I have been working towards migrating a bunch of legacy applications off of elastic beanstalk onto a kubernetes infrastructure. At Begin we use KoPS to manage different Kubernetes clusters, and on them we run a variety of different tech stacks. We use a combination of AWS Secret Store and K8s configmaps to manage variables that get injected to the applications(maybe I’ll write about that someday) but it’s fairly straight forward to manage.

One group of the recent applications I was migrating were just static React apps that was running on an Apache/PHP Beanstalk. I didn’t realize the full configuration of the app at the time, so I started out by simply configuring the app to inject the environment variables at startup time, and then running react-scripts build and then serving that via nginx in a container running on my cluster. This allowed us to use a single container to run in both dev/test and prod since it compiled the code at boot time and injected the necessary vars.

The Problems

At first this worked. In our dev and test environments everything seemed fine, and while there was some additional tuning we could do to tell K8s to wait for the compilation to finish before serving traffic, there wasn’t much else to it.

INTRODUCING Production Then we went to production. Up until now our team had been small and I had just been running a single replica for both the dev and test deployments. When we went to production I bumped that up to 3 just to have some additional redudency, and heres where I discovered the problem.

CAVEAT I’m not a react or a javascript dev so I’m making a lot of assumptions based on the outcomes, but if I’m way off base please contact me CAVEAT OVER

We started immedietely seeing a lot of 404s on requests which was odd because I could see all the files there. Digging further in to the requests I could see each request was attempting to load a different sha of the javascript. That’s when I looked at the different containers container-shas I could see each container had a different set of compiled assets, even though the code was the same! I did some reading on how react creates those files and didn’t get a lot of conclusive information, but it does seem that the ENV vars get sorted randomly in the files and that changes the contents. After coming to this conclusion I had to do some re-architecting on what our direction was. I knew long term we should be hosting static websites via S3 and a CDN(Cloudfront/Fastly etc.) but didn’t have the bandwidth to get the teams set up for that so we looked at what we could do in K8s to compile once, then share the code among X number of webservers.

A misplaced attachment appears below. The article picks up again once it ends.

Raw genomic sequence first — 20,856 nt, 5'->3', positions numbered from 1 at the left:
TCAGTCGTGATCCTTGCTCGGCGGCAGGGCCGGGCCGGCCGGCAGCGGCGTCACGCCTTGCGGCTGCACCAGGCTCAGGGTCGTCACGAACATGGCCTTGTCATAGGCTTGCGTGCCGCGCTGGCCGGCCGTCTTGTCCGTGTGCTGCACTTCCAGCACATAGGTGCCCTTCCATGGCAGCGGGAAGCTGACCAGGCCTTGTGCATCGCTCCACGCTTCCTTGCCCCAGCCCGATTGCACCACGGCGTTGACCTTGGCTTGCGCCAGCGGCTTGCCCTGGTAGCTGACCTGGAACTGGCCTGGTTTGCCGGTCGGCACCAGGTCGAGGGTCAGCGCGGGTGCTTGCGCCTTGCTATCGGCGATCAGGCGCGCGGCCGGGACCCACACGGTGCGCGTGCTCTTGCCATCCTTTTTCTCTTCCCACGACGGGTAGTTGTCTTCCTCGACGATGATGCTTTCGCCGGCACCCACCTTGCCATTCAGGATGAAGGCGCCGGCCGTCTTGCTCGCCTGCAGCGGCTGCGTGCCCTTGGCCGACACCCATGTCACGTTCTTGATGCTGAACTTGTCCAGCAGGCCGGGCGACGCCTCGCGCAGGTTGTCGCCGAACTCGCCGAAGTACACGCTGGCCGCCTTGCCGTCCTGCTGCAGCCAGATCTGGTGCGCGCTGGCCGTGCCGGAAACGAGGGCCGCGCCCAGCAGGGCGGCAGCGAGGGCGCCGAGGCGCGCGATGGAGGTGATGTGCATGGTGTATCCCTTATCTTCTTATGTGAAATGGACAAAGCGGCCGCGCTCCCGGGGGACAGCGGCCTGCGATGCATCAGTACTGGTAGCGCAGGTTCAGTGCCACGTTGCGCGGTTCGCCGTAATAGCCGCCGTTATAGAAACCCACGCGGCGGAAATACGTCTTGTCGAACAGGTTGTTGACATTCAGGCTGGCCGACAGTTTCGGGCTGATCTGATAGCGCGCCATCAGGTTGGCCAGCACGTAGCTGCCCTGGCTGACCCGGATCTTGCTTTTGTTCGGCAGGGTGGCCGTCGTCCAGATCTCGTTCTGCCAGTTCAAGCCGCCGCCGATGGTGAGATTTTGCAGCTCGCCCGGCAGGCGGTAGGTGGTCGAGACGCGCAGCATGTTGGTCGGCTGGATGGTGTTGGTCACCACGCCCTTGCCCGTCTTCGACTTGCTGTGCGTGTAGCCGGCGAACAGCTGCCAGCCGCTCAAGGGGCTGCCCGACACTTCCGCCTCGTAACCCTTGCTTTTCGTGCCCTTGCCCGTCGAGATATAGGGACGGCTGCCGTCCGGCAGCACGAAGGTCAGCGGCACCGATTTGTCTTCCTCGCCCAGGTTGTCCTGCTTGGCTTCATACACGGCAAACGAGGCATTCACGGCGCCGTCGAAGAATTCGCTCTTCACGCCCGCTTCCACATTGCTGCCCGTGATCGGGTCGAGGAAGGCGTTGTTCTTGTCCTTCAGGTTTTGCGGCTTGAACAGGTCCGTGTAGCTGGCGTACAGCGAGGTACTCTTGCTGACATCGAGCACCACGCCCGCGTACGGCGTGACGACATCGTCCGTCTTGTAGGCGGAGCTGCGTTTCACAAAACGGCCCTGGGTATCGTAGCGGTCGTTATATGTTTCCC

The ~Workaround~ Solution (for now)

I decided using a Job in Kubernetes would be a simple soution to compile the code, and then the running containers themselves would just need to basically be nginx serving the static code. This basically worked out to using a Job that ran a container using the app code. This injected the ENV like before, ran react-scripts build like before, and then just zipped up the contents and stored them on S3. I set some additional variables at deploy time to denote the deployed branch, env, etc.

I chose S3 because the eventual goal is to just have that be the destination - compile the assets, store them on S3, serve them on S3. Someday.

Then my deployment was a custom nginx container that I have a script that pulls my packaged file off S3, and serves it up. The only trick was waiting for the compile to complete before attempting to pull the new code. I discovered k8s-wait-for which I configured as a initContainer to pend until the compilation is complete. Then when Nginx starts it can easily pull the assets!

Other notes

  • Because I’m using Kops, I configured it’s OIDC provider to configure a ServiceAccount with permissions to write to my S3 bucket.
  • k8s-wait-for needs permission to examine objects. There needs to be a ServiceAccount/Role/Rolebinding granding the appropriate permissions